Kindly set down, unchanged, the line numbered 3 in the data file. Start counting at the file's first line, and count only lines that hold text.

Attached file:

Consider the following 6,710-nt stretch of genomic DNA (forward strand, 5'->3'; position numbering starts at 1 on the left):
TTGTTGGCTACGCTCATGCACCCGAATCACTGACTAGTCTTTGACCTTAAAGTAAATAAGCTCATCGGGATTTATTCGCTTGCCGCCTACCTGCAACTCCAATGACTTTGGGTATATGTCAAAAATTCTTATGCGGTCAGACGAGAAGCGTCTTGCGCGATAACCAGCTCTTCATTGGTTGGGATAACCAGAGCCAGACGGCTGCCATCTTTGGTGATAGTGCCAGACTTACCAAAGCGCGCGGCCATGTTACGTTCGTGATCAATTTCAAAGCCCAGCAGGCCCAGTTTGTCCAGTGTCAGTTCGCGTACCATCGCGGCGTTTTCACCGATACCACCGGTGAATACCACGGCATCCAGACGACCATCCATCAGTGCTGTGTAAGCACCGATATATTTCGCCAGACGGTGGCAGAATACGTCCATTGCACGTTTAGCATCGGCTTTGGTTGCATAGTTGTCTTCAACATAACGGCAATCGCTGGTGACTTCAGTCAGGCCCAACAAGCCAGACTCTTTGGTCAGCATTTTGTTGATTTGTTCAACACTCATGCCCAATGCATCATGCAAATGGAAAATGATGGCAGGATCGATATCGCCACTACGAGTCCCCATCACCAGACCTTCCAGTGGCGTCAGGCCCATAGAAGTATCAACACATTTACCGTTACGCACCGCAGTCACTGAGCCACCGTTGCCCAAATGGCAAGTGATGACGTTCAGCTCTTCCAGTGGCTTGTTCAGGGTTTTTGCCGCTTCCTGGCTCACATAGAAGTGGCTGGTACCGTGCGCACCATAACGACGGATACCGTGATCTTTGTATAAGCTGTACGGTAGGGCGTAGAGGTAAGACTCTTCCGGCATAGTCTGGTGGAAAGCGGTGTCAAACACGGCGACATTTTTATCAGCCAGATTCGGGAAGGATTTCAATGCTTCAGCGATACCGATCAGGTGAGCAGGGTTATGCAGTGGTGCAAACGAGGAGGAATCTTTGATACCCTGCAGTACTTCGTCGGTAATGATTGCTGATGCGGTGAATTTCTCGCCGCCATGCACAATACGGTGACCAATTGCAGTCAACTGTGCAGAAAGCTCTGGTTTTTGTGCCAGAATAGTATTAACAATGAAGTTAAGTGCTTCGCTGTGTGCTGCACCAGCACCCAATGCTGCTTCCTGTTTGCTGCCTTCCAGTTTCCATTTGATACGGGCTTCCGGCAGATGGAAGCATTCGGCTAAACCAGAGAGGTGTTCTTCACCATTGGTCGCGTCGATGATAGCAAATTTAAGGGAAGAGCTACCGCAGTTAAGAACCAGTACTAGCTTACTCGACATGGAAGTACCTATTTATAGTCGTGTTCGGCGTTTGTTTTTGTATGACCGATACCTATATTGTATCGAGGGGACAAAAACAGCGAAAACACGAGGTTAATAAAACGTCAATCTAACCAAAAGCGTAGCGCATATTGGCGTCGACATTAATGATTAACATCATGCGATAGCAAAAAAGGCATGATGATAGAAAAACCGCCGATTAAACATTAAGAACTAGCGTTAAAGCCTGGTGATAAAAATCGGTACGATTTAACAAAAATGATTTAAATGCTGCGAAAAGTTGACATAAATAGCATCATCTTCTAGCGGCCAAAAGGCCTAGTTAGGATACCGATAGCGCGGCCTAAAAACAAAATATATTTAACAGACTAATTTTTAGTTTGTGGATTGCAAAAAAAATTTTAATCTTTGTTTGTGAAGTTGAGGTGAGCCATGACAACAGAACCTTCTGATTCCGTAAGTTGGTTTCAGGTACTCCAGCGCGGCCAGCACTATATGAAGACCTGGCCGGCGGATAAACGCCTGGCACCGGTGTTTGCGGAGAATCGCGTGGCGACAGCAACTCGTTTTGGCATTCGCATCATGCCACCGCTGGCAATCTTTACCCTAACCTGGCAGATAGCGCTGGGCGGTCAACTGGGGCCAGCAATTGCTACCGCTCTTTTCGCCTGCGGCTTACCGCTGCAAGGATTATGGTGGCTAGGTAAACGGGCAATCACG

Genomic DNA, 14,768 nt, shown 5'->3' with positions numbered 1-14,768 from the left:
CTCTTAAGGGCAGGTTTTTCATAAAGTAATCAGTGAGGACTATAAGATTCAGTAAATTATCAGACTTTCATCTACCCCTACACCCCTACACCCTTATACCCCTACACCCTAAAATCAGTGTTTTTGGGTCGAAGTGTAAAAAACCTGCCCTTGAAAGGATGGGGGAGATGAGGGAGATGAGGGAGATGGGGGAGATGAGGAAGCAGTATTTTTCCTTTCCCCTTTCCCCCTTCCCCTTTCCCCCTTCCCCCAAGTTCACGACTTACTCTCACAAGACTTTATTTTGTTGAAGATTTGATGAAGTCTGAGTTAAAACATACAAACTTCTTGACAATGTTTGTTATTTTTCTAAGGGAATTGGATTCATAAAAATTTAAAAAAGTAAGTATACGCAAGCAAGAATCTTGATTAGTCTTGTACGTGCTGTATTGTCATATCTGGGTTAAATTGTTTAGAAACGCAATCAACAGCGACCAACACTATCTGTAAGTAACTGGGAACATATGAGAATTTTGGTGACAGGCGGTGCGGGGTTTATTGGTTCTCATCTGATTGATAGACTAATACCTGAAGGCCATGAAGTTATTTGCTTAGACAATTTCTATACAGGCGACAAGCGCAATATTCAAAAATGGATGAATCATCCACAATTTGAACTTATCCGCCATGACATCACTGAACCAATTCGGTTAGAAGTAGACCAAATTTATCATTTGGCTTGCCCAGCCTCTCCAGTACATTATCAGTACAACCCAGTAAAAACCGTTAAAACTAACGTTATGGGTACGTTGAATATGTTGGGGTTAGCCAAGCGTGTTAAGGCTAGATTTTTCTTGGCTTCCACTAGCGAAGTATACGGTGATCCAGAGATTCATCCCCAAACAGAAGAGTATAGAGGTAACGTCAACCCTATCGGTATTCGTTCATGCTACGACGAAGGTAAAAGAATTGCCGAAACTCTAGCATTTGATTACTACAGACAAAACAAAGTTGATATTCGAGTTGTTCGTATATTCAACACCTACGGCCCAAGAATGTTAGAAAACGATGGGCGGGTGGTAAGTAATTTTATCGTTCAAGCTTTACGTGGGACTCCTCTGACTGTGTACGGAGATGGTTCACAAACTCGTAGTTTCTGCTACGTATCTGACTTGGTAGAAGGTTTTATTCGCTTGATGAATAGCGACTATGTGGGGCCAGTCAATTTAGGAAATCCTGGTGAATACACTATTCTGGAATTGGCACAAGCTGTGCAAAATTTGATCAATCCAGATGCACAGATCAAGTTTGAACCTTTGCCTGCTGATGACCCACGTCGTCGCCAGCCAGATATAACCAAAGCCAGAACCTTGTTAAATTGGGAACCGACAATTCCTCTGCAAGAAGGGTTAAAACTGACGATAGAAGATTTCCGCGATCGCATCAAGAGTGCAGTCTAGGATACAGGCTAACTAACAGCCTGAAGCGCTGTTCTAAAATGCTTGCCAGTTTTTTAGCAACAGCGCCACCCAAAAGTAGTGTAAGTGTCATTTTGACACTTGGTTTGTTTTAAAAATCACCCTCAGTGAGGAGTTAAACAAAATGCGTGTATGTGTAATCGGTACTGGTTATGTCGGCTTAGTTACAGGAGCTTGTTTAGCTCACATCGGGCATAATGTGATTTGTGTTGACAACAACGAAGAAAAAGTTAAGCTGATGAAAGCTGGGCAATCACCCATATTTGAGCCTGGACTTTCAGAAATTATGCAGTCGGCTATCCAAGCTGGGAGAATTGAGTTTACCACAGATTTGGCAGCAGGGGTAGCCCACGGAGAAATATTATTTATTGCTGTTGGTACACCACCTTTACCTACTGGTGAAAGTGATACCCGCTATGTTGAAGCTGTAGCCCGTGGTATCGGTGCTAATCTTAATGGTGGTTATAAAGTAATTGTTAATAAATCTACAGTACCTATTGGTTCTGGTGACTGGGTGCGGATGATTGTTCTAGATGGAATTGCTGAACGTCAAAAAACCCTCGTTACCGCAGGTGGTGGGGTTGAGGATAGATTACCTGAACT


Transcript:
Genomic DNA, 14,768 nt, shown 5'->3' with positions numbered 1-14,768 from the left: